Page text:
Oil down to near $93 on Chinese recovery concerns
The price of oil fell to near $93 a barrel on Thursday after a survey showed manufacturing activity in China falling to its lowest level in seven months, a sign that the recovery in the world's No. 2 economy is fading.
By early afternoon in Europe, benchmark oil for July delivery was down 99 cents to $93.29 a barrel in electronic trading on the New York Mercantile Exchange. The contract declined $1.90 to close at $94.28 a barrel on Wednesday.
HSBC Corp. said a preliminary version of its monthly purchasing managers' index fell to 49.6 for May from 50.4 in April. Numbers below 50 indicate contraction. Oil prices fell because a downturn in energy-hungry China would likely lead to a decline in crude demand.
"I think the economic slowdown in Europe, the U.S. and Japan is finally hurting China," said Francis Lun, chief economist at GE Oriental Financial Group in Hong Kong. "It confirms a pattern since the beginning of the year of a slow decline in the manufacturing sector."
Oil prices were also struggling as global markets turned sour due to signs that the U.S. Federal Reserve could slowly tighten its monetary policy. Equity markets posted large losses Thursday in Asia and Europe, including a 7.3 percent fall in Tokyo's Nikkei 225 index of shares.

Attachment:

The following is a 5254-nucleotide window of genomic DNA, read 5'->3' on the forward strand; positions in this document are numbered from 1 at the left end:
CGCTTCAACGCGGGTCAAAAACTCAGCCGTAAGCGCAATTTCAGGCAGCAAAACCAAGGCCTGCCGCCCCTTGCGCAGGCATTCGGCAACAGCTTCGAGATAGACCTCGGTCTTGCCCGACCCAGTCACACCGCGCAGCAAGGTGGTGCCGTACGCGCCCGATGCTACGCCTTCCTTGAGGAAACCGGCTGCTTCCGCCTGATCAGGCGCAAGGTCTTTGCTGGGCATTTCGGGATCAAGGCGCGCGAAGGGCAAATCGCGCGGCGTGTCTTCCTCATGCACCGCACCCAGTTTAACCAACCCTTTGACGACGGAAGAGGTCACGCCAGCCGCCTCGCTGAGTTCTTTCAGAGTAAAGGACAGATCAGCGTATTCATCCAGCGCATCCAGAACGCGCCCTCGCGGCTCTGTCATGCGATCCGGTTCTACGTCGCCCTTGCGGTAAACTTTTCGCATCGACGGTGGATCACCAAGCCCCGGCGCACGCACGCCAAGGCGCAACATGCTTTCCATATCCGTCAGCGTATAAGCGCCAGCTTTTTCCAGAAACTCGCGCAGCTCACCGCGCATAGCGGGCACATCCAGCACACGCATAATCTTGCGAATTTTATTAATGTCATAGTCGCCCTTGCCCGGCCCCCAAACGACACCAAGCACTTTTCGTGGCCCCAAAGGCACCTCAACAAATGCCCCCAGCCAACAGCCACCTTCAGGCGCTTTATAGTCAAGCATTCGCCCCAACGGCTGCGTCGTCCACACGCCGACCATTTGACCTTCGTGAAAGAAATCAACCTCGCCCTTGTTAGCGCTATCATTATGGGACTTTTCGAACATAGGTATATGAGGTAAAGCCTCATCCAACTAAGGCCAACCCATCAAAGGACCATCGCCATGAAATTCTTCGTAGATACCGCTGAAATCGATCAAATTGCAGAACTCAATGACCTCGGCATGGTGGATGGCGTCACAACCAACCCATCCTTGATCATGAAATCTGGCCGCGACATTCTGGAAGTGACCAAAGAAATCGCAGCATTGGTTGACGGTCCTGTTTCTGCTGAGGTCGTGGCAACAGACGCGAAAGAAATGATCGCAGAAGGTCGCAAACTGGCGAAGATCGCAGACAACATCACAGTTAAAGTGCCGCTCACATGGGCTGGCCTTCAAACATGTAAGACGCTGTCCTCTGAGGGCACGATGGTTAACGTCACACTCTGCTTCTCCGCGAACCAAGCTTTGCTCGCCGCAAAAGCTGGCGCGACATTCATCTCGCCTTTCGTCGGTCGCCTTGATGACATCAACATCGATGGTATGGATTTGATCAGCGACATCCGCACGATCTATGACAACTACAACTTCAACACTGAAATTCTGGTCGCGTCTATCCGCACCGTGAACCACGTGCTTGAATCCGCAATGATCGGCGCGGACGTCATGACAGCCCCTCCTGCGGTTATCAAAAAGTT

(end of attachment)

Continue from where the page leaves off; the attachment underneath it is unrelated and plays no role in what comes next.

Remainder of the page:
Ample U.S. supplies of crude oil and refined products such as gasoline also weighed on prices, even though demand was expected to increase in the short term.
"A week ahead of the start of the summer driving season, (gasoline) stocks are 6 percent up on the long-term average and 10 percent higher than last year's level," said a report from Commerzbank in Frankfurt. "There is thus no reason to fear any gasoline shortage, even if the American Automobile Association (AAA) is anticipating the heaviest traffic in eight years this Memorial Day weekend."
Brent crude, a benchmark for many international oil varieties, was down 82 cents to $101.78 a barrel on the ICE Futures exchange in London.
In other energy futures trading on Nymex:
— Wholesale gasoline fell 1.01 cents to $2.8021 a gallon.
— Heating oil lost 1.49 cents to $2.8538 a gallon.
— Natural gas dropped 0.8 cent to $4.178 per 1,000 cubic feet.
Pamela Sampson in Bangkok contributed to this report.